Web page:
A Breakdown of the Links You Should Disavow

Lately, Google has been making some serious changes to their algorithm and guidelines. With these changes comes the potential of losing rankings within the SERP’s if you’ve been caught off guard and haven’t been following the do’s and don’ts. To overcome the search changes, I’ve been writing content about Google Panda, Google Places, and the Disavow Tool. However, recently, I received an email from one of my readers, asking me for a detailed breakdown of the type of links he should focus on when using the disavow tool. When I sent him a link to the content I wrote on bad links and what to look for, he replied asking me for some more details. I decided to write this content to add to my series on Google algorithm. Next,

It makes complete sense why, for some people, it’s hard to find EXACTLY what types of links are bad for your profile. For example, some can be natural links, some unnatural, and others that have been suspected of spamming from the last update. The problem is, if you’re getting links from any of these types of websites, then you can see a sudden drop in your rankings. Let’s jump into the fundamentals of link classification and what to look for when going through your “links” in Google Webmaster Tools. I’ll breakdown the content into the following…

  • Natural links
  • Unnatural links
  • A spam domain

Let’s get started…

Natural links

Sometimes you’ll be put in a position where you’ll have to disavow a natural link because the website is NOT following the Google guidelines. These types of links are very tough to sort out because you have to know the Google guidelines to recognize a website NOT following the rules. For example, if you visit the Google Guidelines, they have a clear indication on what type of content is appropriate. For example, look under Design and Content Guidelines to get a better idea of what is acceptable by Google. It’s your job to go through the list of external links pointing to your website and visit each to distinguish which one of them are a valuable link. Here’s what I recommend,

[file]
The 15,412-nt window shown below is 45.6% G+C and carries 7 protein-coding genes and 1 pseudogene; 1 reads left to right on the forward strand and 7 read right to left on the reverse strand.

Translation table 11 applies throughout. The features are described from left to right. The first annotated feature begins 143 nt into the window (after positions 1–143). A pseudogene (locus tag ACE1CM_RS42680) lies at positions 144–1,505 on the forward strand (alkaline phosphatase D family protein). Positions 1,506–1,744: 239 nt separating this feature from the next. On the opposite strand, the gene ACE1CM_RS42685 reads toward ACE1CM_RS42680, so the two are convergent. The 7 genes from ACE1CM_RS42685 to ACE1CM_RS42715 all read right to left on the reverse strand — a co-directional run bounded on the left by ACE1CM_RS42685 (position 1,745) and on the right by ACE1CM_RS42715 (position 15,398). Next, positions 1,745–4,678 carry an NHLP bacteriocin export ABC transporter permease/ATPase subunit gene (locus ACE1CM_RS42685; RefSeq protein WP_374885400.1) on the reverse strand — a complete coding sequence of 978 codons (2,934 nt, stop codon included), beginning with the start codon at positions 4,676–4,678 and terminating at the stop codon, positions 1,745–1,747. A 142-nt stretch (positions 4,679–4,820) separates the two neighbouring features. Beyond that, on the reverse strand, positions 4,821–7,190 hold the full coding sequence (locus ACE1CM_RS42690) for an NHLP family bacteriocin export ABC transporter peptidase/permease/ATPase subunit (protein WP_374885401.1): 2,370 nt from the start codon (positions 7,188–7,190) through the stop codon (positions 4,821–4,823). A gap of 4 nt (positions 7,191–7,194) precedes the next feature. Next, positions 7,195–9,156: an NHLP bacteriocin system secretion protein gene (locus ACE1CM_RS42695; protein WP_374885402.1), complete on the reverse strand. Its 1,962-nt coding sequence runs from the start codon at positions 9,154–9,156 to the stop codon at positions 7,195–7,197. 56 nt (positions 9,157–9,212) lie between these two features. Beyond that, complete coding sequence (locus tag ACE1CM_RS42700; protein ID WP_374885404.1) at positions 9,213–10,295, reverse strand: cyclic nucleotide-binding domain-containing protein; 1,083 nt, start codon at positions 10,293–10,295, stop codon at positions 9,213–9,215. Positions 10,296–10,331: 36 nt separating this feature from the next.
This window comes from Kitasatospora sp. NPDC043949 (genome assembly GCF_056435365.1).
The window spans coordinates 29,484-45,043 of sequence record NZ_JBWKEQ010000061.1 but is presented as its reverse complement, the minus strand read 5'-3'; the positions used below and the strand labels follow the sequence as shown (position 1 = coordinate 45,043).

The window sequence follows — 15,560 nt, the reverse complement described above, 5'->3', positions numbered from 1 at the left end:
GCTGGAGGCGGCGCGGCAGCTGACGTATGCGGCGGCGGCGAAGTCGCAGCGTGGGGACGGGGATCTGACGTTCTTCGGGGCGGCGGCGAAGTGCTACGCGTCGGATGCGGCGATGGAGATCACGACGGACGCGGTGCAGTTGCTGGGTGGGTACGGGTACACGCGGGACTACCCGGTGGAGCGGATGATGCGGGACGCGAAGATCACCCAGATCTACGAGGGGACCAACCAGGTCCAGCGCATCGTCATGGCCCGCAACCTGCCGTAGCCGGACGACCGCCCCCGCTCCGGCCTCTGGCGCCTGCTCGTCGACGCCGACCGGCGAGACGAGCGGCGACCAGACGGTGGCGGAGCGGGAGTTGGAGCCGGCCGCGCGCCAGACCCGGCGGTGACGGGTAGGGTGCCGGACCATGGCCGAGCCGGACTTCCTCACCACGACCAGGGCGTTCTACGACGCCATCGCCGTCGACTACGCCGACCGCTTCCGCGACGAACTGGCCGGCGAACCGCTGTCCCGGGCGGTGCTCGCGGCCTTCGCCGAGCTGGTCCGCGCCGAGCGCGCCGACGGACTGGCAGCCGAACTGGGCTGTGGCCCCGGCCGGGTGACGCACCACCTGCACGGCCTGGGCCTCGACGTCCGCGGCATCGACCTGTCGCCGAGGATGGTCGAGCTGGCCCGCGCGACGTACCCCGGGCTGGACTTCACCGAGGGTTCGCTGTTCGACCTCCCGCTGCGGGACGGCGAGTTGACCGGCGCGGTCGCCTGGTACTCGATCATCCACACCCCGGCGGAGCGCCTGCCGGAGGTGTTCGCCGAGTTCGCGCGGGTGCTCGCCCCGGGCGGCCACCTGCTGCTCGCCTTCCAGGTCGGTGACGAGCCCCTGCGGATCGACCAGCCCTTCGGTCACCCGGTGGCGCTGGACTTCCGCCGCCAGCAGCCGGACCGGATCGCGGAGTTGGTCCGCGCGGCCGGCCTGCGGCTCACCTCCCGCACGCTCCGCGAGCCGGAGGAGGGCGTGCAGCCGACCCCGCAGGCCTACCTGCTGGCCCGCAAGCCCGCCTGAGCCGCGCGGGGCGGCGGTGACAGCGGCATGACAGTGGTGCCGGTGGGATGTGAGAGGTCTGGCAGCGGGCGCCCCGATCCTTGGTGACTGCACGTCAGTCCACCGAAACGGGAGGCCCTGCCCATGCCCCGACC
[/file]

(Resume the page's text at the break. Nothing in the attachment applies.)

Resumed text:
Because this has to be done every several months, I would hire an auditor to go through the links for you. Depending on where you search, you’ll be able to find one from $50-$350/per session. The price will depend on how many links you’ll like them to go over, etc.

So, what are natural links…

  • Sites that are credible and been around for years.
  • High domain age, domain authority, and page authority
  • Unique high quality content
  • Frequently updated
  • Images that have been used after receiving permission. They have a resource links and it’s clear they give credit where deserved.
  • Sites with a large social media profile

You have to remember many of these websites provide users with natural links, but sometimes fall victim to NOT following Google’s general guidelines. I suggest knowing the rules and to go through your link profile roughly 2-3 per week.

Unnatural links

The difference between “natural” and “unnatural” is very clear cut, starting with the fact that unnatural links are built from websites with spun content or low quality content. Google has further outlined unnatural links to be from website hosting enormous duplicate or republished content. When skimming through your link-portfolio, it’s important to know how to identify unnatural links. First, you can start by visiting the website and scanning the content to check if it’s smooth and makes sense. Next, perform a quick site audit that can be done from advanced tools or simply copy & pasting content in Google and checking to see if it pops up anywhere else. Basically, unnatural links are from sites hosting content other than natural linking sites above. Unnatural linking websites are already not following the Google guidelines by duplicating content. Next,

Tiered link building and link wheels are all considered unnatural links because they come from blogs created from a single person to boost their own rankings within the SERP’s.

Spam Domain

After Google issues a manual penalty, there is a chance the blog may be suspended for NOT making the required changes. If the blog continues to not follow the guidelines and refuses to make changes, they’ll be banned. This means any link on the domain is NOT valuable and can hurt your rankings. It’s important to skim through the list and visit each website. If the site doesn’t appear and shows the following message: “This Account Has Been Suspended”, then you know they’ve been removed from the SERP’s. Next,

It’s recommended that a website showing a “suspended” message be removed completely from your profile. Instead of submitting individual pages to be disavowed, I’d recommend to submit the entire URL or root domain. Once Google updates the disavow status on under Webmaster Tools, they’ll remove the whole URL, which will eliminate the spam links pointing to your website.

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